A step, or link, for intercourse with thee.
Ah! if the time must come, in which my feet
No more shall stray where meditation leads,
By flowing stream, through wood, or craggy wild,
Loved haunts like these; the unimprisoned mind
May yet have scope to range among her own,
Her thoughts, her images, her high desires.
If the dear faculty of sight should fail,
Still, it may be allowed me to remember
What visionary powers of eye and soul

In youth were mine; when, stationed on the top
Of some huge hill, expectant, I beheld
The sun rise up, from distant climes returned
Darkness to chase, and sleep; and bring the day
His bounteous gift! or saw him toward the deep
Sink, with a retinue of flaming clouds
Attended; then, my spirit was entranced
With joy exalted to beatitude;

The measure of my soul was filled with bliss,
And holiest love; as earth, sea, air, with light,
With pomp, with glory, with magnificence !

"Those fervent raptures are for ever flown; And, since their date, my soul hath undergone Change manifold, for better or for worse: Yet cease I not to struggle, and aspire Heavenward; and chide the part of me that flags, Through sinful choice; or dread necessity On human nature from above imposed. 'Tis, by comparison, an easy task

Earth to despise; but, to converse with heaven,
This is not easy to relinquish all

We have, or hope, of happiness and joy,
And stand in freedom loosened from this world,
I deem not arduous; but must needs confess
That 'tis a thing impossible to frame
Conceptions equal to the soul's desires;
And the most difficult of tasks to keep
Heights which the soul is competent to gain.
Man is of dust: ethereal hopes are his,

Which, when they should sustain themselves aloft
Want due consistence; like a pillar of smoke,
That with majestic energy from earth
Rises; but, having reached the thinner air,
Melts, and dissolves, and is no longer seen.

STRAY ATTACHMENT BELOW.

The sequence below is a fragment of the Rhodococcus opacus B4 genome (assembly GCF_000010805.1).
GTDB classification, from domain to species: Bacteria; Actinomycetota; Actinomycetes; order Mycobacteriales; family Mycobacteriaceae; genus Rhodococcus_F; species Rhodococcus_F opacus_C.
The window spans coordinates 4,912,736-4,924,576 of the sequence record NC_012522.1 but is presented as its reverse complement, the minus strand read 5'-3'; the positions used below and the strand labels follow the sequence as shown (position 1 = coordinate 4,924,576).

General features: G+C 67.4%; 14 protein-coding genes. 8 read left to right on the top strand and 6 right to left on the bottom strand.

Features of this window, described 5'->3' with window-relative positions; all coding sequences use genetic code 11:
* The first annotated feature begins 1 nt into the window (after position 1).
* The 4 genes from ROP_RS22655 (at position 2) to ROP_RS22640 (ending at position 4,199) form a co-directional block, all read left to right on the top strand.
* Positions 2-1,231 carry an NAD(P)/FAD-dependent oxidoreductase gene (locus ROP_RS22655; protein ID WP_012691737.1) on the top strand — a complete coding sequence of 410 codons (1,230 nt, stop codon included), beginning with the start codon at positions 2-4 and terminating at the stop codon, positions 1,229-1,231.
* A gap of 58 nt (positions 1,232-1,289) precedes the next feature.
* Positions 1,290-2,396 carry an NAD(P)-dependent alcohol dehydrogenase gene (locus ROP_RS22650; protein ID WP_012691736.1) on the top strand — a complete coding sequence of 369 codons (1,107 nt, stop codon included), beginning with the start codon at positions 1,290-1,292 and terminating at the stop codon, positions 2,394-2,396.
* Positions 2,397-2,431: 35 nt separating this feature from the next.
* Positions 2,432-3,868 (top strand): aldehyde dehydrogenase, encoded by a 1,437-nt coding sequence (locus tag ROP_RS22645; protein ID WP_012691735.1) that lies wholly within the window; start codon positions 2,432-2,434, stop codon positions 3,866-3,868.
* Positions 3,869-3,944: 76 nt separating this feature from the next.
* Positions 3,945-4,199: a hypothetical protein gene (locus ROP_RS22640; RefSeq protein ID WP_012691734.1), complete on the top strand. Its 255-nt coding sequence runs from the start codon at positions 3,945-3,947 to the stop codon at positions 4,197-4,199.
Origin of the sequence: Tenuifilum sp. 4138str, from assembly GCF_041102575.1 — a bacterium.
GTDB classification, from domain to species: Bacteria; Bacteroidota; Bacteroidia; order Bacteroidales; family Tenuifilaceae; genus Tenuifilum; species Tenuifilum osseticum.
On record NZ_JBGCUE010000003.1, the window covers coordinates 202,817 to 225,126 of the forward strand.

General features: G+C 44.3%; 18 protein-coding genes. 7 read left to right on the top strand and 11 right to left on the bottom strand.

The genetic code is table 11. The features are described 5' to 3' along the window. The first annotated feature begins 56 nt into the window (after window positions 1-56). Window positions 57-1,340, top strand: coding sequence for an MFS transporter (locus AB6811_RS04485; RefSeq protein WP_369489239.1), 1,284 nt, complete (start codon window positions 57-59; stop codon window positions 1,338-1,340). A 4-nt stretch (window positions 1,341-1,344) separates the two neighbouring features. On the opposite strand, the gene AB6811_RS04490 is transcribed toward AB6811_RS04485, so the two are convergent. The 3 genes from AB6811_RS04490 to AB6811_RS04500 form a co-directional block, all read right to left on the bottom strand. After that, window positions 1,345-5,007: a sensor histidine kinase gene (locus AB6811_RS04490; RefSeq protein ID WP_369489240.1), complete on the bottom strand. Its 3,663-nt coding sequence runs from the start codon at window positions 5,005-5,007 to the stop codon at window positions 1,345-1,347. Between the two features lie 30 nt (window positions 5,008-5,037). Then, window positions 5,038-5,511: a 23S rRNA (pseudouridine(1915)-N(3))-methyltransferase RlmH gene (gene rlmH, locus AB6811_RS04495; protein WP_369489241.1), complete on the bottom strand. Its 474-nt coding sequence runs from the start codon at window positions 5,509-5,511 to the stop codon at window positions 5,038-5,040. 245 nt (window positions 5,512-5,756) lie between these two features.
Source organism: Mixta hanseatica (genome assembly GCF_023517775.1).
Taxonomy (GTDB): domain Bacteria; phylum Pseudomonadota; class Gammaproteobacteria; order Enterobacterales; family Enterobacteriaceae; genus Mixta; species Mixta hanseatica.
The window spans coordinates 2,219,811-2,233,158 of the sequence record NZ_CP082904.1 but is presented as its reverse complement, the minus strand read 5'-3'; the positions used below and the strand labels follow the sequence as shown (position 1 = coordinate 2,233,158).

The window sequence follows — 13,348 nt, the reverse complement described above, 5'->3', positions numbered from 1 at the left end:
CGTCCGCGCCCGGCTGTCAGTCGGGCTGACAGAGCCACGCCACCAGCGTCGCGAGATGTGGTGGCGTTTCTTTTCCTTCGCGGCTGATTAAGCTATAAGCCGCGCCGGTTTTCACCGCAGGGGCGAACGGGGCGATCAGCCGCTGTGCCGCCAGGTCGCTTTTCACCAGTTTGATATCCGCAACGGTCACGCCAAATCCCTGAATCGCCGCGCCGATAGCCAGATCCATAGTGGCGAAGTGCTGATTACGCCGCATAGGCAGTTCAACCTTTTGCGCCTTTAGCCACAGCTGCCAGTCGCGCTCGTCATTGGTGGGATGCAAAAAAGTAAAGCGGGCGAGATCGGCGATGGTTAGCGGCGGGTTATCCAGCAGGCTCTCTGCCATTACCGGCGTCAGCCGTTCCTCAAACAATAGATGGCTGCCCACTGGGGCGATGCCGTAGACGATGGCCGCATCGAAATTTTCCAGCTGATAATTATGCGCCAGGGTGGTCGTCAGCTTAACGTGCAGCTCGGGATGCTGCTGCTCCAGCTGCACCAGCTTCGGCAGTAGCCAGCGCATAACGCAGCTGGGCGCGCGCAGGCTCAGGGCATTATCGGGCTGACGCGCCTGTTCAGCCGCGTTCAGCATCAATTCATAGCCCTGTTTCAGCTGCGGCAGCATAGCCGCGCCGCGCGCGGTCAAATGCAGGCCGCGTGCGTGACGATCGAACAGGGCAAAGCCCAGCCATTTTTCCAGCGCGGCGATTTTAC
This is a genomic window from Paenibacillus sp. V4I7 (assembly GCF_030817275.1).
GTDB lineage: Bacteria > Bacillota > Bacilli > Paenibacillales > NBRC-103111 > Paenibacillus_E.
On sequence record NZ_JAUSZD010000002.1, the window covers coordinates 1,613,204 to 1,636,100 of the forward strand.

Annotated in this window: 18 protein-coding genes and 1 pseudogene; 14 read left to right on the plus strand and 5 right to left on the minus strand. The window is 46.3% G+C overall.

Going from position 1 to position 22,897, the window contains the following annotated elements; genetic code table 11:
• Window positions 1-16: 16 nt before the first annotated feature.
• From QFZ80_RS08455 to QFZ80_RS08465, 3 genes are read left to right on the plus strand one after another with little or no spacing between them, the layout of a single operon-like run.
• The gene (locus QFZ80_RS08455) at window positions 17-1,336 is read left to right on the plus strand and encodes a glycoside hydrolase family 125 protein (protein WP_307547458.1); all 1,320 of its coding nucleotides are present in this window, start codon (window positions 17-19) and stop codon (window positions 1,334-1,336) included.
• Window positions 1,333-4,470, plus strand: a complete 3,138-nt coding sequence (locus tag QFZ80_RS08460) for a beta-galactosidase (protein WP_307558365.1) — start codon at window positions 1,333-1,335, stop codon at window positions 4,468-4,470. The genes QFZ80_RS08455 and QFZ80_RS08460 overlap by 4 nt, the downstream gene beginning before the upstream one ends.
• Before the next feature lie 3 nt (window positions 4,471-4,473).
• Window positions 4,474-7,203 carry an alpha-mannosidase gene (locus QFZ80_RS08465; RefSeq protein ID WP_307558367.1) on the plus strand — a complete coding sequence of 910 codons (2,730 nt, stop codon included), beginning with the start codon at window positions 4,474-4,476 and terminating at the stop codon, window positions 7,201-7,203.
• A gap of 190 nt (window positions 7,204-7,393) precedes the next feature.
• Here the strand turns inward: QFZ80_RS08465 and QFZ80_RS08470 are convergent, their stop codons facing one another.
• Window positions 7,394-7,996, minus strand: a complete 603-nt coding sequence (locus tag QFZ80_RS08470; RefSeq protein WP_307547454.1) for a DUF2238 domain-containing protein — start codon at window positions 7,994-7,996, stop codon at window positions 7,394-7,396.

Too, too contracted are these walls of flesh,
This vital warmth too cold, these visual orbs,
Though inconceivably endowed, too dim
For any passion of the soul that leads
To ecstasy; and all the crooked paths

Of time and change disdaining, takes its course
Along the line of limitless desires.

Alas! the endowment of immortal power
Is matched unequally with custom, time,

And domineering faculties of sense
In all; in most with superadded foes,
Idle temptations; open vanities,

Ephemeral offspring of the unblushing world;
And, in the private regions of the mind,
Ill-governed passions, ranklings of despite,
Immoderate wishes, pining discontent,
Distress and care. What then remains? To seek
Those helps for his occasions ever near
Who lacks not will to use them; vows, renewed
On the first motion of a holy thought;
Vigils of contemplation; praise; and prayer---
A stream, which, from the fountain of the heart
Issuing, however feebly, nowhere flows.
Without access of unexpected strength.
But, above all, the victory is most sure
For him, who, seeking faith by virtue, strives
To yield entire submission to the law

Of conscience, conscience reverenced and obeyed,
As God's most intimate presence in the soul,
And his most perfect image in the world.
Endeavour thus to live; these rules regard;
These helps solicit; and a steadfast seat
Shall then be yours among the happy few
Who dwell on earth, yet breathe empyreal air,
Sons of the morning. For your nobler part,
Ere disencumbered of her mortal chains,
Doubt shall be quelled and trouble chased away;
With only such degree of sadness left
As may support longings of pure desire;
And strengthen love, rejoicing secretly
In the sublime attractions of the grave."

Ambition reigns

In the waste wilderness: the soul ascends
Drawn towards her native firmament of heaven,
When the fresh eagle, in the month of May,
Upborne, at evening, on replenished wing,
This shaded valley leaves; and leaves the dark

« ՆախորդըՇարունակել »